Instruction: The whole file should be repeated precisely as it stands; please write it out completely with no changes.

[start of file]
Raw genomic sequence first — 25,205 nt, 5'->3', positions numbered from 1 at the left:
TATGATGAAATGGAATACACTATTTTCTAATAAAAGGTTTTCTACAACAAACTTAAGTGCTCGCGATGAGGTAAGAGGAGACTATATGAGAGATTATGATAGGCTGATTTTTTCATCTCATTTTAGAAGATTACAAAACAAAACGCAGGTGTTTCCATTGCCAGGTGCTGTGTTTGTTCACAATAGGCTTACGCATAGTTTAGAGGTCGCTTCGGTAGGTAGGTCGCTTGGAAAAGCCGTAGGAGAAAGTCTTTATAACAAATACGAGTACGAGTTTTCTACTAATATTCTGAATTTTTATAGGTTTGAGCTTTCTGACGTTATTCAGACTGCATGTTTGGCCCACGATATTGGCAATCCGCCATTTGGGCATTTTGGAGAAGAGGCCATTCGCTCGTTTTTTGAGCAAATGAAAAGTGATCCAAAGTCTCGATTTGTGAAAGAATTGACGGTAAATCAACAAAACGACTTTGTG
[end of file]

Raw genomic sequence first — 25,205 nt, 5'->3', positions numbered from 1 at the left:
TATGATGAAATGGAATACACTATTTTCTAATAAAAGGTTTTCTACAACAAACTTAAGTGCTCGCGATGAGGTAAGAGGAGACTATATGAGAGATTATGATAGGCTGATTTTTTCATCTCATTTTAGAAGATTACAAAACAAAACGCAGGTGTTTCCATTGCCAGGTGCTGTGTTTGTTCACAATAGGCTTACGCATAGTTTAGAGGTCGCTTCGGTAGGTAGGTCGCTTGGAAAAGCCGTAGGAGAAAGTCTTTATAACAAATACGAGTACGAGTTTTCTACTAATATTCTGAATTTTTATAGGTTTGAGCTTTCTGACGTTATTCAGACTGCATGTTTGGCCCACGATATTGGCAATCCGCCATTTGGGCATTTTGGAGAAGAGGCCATTCGCTCGTTTTTTGAGCAAATGAAAAGTGATCCAAAGTCTCGATTTGTGAAAGAATTGACGGTAAATCAACAAAACGACTTTGTG